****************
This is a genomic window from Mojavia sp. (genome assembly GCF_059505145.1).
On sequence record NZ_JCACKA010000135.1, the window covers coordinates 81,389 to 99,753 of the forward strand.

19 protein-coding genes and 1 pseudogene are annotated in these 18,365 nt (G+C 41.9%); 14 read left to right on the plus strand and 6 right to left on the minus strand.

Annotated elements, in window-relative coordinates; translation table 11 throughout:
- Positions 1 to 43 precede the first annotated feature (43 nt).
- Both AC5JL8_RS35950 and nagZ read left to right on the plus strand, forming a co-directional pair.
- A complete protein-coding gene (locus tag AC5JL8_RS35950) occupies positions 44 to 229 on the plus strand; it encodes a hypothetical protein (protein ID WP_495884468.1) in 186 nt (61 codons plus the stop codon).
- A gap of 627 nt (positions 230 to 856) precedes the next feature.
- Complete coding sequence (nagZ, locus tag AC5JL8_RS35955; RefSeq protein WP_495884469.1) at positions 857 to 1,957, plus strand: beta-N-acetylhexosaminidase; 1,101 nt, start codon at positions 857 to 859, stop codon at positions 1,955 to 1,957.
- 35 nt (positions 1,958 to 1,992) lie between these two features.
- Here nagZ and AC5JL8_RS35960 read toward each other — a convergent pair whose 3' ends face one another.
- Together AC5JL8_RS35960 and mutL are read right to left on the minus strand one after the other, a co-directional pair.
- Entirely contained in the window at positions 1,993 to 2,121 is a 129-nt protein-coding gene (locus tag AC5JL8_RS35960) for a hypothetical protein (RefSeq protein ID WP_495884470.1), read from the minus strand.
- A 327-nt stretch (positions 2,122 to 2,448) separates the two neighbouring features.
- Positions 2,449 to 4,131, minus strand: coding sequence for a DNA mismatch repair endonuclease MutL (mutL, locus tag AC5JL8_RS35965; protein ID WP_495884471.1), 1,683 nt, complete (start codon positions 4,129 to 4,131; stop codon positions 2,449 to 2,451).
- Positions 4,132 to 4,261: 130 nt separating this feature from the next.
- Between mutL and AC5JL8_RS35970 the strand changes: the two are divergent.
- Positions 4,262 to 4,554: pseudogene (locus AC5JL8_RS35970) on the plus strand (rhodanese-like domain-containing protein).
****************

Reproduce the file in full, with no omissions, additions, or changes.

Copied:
This is a genomic window from Mojavia sp. (genome assembly GCF_059505145.1).
On sequence record NZ_JCACKA010000135.1, the window covers coordinates 81,389 to 99,753 of the forward strand.

19 protein-coding genes and 1 pseudogene are annotated in these 18,365 nt (G+C 41.9%); 14 read left to right on the plus strand and 6 right to left on the minus strand.

Annotated elements, in window-relative coordinates; translation table 11 throughout:
- Positions 1 to 43 precede the first annotated feature (43 nt).
- Both AC5JL8_RS35950 and nagZ read left to right on the plus strand, forming a co-directional pair.
- A complete protein-coding gene (locus tag AC5JL8_RS35950) occupies positions 44 to 229 on the plus strand; it encodes a hypothetical protein (protein ID WP_495884468.1) in 186 nt (61 codons plus the stop codon).
- A gap of 627 nt (positions 230 to 856) precedes the next feature.
- Complete coding sequence (nagZ, locus tag AC5JL8_RS35955; RefSeq protein WP_495884469.1) at positions 857 to 1,957, plus strand: beta-N-acetylhexosaminidase; 1,101 nt, start codon at positions 857 to 859, stop codon at positions 1,955 to 1,957.
- 35 nt (positions 1,958 to 1,992) lie between these two features.
- Here nagZ and AC5JL8_RS35960 read toward each other — a convergent pair whose 3' ends face one another.
- Together AC5JL8_RS35960 and mutL are read right to left on the minus strand one after the other, a co-directional pair.
- Entirely contained in the window at positions 1,993 to 2,121 is a 129-nt protein-coding gene (locus tag AC5JL8_RS35960) for a hypothetical protein (RefSeq protein ID WP_495884470.1), read from the minus strand.
- A 327-nt stretch (positions 2,122 to 2,448) separates the two neighbouring features.
- Positions 2,449 to 4,131, minus strand: coding sequence for a DNA mismatch repair endonuclease MutL (mutL, locus tag AC5JL8_RS35965; protein ID WP_495884471.1), 1,683 nt, complete (start codon positions 4,129 to 4,131; stop codon positions 2,449 to 2,451).
- Positions 4,132 to 4,261: 130 nt separating this feature from the next.
- Between mutL and AC5JL8_RS35970 the strand changes: the two are divergent.
- Positions 4,262 to 4,554: pseudogene (locus AC5JL8_RS35970) on the plus strand (rhodanese-like domain-containing protein).